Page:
Wild Pitch

Wild Pitch

A. B. Guthrie Jr.

240 pages

Paperback

April 2010

978-0-8032-3029-3

$18.95 Add to Cart

About the Book

After Buster Hogue is shot at the annual town picnic, plenty of motives appear, but no clues point to the sniper. A lot of people had reason to dislike Hogue or even to wish him dead because of personal and unhappy experience, but grudges don’t count in the absence of evidence.
 
Chick Charleston, the small-town Montana sheriff, has had no experience with this kind of case, the county not having been inclined to homicidal endeavors. Neither does his county office have the gadgets to ferret out the criminal. But he has patience, persistence, a sense of humor, and a sharp understanding of human nature. He also has a keen assistant in seventeen-year-old Jason Beard, pitcher for the Midbury baseball team and amateur detective, who takes notes and acts as Watson to Charleston’s Holmes. In the violent and surprising finale, young Jase plays a saving hand.
 
There is humor in these pages, even earthy hilarity, but at no cost to mystery and suspense. Against the western background he knows so well, A. B. Guthrie Jr. has created a very human and believable sleuth in Chick Charleston, and in Jason Beard a singularly engaging narrator, whose accounts of local characters such as Loose Lancaster, Doc Yak, and old Mrs. Jenkins are guaranteed to entertain the reader.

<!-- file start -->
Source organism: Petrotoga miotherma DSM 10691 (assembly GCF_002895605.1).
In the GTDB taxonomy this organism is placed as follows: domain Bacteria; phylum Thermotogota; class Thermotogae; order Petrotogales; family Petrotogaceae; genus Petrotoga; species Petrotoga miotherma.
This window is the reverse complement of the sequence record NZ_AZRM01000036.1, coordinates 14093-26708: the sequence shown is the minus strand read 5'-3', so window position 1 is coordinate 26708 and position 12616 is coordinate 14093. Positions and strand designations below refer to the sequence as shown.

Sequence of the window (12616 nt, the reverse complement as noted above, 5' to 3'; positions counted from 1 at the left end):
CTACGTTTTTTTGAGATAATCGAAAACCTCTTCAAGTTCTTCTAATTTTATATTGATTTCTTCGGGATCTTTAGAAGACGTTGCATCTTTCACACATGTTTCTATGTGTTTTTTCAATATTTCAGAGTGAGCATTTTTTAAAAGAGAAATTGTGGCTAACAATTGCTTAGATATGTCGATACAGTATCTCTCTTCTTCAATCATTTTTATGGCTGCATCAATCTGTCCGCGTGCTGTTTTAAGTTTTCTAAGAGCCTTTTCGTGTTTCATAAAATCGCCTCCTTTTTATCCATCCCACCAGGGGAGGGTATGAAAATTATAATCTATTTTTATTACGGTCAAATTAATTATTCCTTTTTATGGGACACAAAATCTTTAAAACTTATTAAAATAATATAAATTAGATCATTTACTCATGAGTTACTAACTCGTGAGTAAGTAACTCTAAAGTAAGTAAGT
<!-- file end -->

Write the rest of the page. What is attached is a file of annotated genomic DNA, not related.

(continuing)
Author Bio

A. B. Guthrie Jr. (1901–91) was a historian and novelist whose 1949 book The Way West won the Pulitzer Prize for fiction. He is the author of several other western mysteries, including The Genuine Article, No Second Wind, Playing Catch-Up, and Murder in the Cotswolds, all soon to be available in Bison Books editions.

Praise

“A tightly plotted, beautifully worked-out example of the detective story.”—New York Times Book Review

“It’s tough, taut, and terrific.”—Saturday Review

“Guthrie is a literary artist. . . The characters in Wild Pitch are as real as your neighbors.”—Kansas City Star

“An exciting mystery that can be read for its human values as much as for crime solving. such fiction is rare nowadays.”—Los Angeles Times

“A good yarn, told in Guthrie’s unique style.”—Denver Post

Table of Contents

[no TOC; 21 numbered chapters]

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